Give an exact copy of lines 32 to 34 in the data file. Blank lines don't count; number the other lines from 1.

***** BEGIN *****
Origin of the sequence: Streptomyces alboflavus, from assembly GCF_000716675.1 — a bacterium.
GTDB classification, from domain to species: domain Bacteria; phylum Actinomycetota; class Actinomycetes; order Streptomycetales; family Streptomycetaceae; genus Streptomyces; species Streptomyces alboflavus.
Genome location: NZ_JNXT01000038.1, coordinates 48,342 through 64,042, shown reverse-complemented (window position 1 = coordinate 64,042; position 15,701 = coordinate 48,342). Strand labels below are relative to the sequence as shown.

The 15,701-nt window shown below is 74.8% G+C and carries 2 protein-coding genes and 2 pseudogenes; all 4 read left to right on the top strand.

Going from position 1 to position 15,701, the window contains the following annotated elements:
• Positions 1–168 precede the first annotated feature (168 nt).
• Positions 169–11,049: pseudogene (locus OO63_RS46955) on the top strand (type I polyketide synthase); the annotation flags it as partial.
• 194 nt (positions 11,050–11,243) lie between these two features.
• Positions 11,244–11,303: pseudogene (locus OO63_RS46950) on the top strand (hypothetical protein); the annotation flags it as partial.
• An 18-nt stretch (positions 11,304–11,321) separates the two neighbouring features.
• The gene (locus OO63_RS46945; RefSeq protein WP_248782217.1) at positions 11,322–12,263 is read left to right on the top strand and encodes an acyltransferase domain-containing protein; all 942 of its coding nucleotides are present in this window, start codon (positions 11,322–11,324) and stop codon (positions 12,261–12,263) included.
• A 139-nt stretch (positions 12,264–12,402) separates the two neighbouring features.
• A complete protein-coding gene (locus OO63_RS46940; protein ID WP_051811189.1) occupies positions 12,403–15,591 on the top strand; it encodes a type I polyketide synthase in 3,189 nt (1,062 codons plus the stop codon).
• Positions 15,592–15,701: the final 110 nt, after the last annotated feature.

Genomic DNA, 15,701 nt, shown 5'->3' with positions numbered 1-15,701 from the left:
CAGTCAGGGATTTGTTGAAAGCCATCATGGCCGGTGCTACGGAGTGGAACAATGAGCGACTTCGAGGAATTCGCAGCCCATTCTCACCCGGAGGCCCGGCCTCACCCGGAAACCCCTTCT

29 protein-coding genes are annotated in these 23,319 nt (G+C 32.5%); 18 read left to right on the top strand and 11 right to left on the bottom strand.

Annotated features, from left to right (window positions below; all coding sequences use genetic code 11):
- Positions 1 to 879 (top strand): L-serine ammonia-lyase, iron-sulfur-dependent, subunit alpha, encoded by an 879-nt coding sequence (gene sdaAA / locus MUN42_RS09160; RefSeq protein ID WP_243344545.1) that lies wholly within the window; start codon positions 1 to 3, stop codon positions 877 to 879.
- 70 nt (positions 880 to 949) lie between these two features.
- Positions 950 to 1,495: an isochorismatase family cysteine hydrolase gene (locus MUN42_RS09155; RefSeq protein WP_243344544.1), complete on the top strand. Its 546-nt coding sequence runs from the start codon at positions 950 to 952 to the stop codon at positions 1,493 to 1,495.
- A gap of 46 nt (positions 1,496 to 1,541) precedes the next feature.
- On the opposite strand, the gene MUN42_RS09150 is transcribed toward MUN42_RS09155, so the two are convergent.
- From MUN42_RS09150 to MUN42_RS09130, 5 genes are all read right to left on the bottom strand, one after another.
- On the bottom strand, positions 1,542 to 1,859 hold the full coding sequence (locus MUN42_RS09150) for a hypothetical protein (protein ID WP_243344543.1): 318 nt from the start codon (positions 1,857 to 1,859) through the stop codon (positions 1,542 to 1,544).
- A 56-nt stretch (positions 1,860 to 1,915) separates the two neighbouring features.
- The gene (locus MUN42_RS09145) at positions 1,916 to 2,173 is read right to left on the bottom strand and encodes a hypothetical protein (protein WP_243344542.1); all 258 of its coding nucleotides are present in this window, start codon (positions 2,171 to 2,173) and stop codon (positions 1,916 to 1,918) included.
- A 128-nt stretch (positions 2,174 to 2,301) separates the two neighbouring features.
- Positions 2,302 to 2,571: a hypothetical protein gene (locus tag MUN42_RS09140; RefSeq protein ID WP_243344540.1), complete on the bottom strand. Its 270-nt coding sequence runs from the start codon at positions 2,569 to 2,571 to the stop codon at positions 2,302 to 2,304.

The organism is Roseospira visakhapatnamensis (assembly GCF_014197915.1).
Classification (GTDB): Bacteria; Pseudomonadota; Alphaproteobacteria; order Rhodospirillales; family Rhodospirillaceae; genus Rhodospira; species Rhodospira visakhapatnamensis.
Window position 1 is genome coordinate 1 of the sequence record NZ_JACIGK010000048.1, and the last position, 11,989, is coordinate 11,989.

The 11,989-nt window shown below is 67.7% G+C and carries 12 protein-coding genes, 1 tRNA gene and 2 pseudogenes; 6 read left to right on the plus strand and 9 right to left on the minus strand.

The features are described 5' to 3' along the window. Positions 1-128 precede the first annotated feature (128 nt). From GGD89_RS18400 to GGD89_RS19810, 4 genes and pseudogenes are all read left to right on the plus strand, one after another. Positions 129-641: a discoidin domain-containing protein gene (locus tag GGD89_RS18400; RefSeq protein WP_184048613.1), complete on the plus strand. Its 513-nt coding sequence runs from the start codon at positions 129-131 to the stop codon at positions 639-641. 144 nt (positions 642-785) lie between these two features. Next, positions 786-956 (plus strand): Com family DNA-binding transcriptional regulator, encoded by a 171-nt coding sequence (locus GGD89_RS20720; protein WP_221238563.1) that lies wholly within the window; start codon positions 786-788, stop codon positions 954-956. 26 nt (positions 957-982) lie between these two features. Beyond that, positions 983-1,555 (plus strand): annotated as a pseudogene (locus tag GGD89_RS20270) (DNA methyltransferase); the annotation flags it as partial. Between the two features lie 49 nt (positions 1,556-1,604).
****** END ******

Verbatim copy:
Window position 1 is genome coordinate 1 of the sequence record NZ_JACIGK010000048.1, and the last position, 11,989, is coordinate 11,989.

The 11,989-nt window shown below is 67.7% G+C and carries 12 protein-coding genes, 1 tRNA gene and 2 pseudogenes; 6 read left to right on the plus strand and 9 right to left on the minus strand.

The features are described 5' to 3' along the window. Positions 1-128 precede the first annotated feature (128 nt). From GGD89_RS18400 to GGD89_RS19810, 4 genes and pseudogenes are all read left to right on the plus strand, one after another. Positions 129-641: a discoidin domain-containing protein gene (locus tag GGD89_RS18400; RefSeq protein WP_184048613.1), complete on the plus strand. Its 513-nt coding sequence runs from the start codon at positions 129-131 to the stop codon at positions 639-641. 144 nt (positions 642-785) lie between these two features. Next, positions 786-956 (plus strand): Com family DNA-binding transcriptional regulator, encoded by a 171-nt coding sequence (locus GGD89_RS20720; protein WP_221238563.1) that lies wholly within the window; start codon positions 786-788, stop codon positions 954-956. 26 nt (positions 957-982) lie between these two features. Beyond that, positions 983-1,555 (plus strand): annotated as a pseudogene (locus tag GGD89_RS20270) (DNA methyltransferase); the annotation flags it as partial. Between the two features lie 49 nt (positions 1,556-1,604).